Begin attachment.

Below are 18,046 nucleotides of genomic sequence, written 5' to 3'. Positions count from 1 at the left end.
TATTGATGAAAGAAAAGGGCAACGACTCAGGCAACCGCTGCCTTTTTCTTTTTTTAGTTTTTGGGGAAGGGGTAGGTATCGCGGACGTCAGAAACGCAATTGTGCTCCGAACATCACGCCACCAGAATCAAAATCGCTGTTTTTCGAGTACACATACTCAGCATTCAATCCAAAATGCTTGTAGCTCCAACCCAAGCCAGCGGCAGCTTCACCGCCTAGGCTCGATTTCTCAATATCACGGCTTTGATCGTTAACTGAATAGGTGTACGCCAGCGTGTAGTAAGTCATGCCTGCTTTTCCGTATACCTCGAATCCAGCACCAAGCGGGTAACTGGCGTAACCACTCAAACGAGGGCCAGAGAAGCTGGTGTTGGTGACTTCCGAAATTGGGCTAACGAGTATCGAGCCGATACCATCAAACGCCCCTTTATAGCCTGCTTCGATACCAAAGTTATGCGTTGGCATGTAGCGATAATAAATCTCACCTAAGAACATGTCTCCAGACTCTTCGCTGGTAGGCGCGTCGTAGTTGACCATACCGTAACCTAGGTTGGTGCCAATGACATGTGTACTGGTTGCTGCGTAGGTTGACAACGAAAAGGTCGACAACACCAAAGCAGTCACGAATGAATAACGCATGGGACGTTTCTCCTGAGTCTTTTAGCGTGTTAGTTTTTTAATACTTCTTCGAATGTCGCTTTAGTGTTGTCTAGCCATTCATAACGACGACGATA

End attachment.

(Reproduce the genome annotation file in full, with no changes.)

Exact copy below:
Below are 18,046 nucleotides of genomic sequence, written 5' to 3'. Positions count from 1 at the left end.
TATTGATGAAAGAAAAGGGCAACGACTCAGGCAACCGCTGCCTTTTTCTTTTTTTAGTTTTTGGGGAAGGGGTAGGTATCGCGGACGTCAGAAACGCAATTGTGCTCCGAACATCACGCCACCAGAATCAAAATCGCTGTTTTTCGAGTACACATACTCAGCATTCAATCCAAAATGCTTGTAGCTCCAACCCAAGCCAGCGGCAGCTTCACCGCCTAGGCTCGATTTCTCAATATCACGGCTTTGATCGTTAACTGAATAGGTGTACGCCAGCGTGTAGTAAGTCATGCCTGCTTTTCCGTATACCTCGAATCCAGCACCAAGCGGGTAACTGGCGTAACCACTCAAACGAGGGCCAGAGAAGCTGGTGTTGGTGACTTCCGAAATTGGGCTAACGAGTATCGAGCCGATACCATCAAACGCCCCTTTATAGCCTGCTTCGATACCAAAGTTATGCGTTGGCATGTAGCGATAATAAATCTCACCTAAGAACATGTCTCCAGACTCTTCGCTGGTAGGCGCGTCGTAGTTGACCATACCGTAACCTAGGTTGGTGCCAATGACATGTGTACTGGTTGCTGCGTAGGTTGACAACGAAAAGGTCGACAACACCAAAGCAGTCACGAATGAATAACGCATGGGACGTTTCTCCTGAGTCTTTTAGCGTGTTAGTTTTTTAATACTTCTTCGAATGTCGCTTTAGTGTTGTCTAGCCATTCATAACGACGACGATA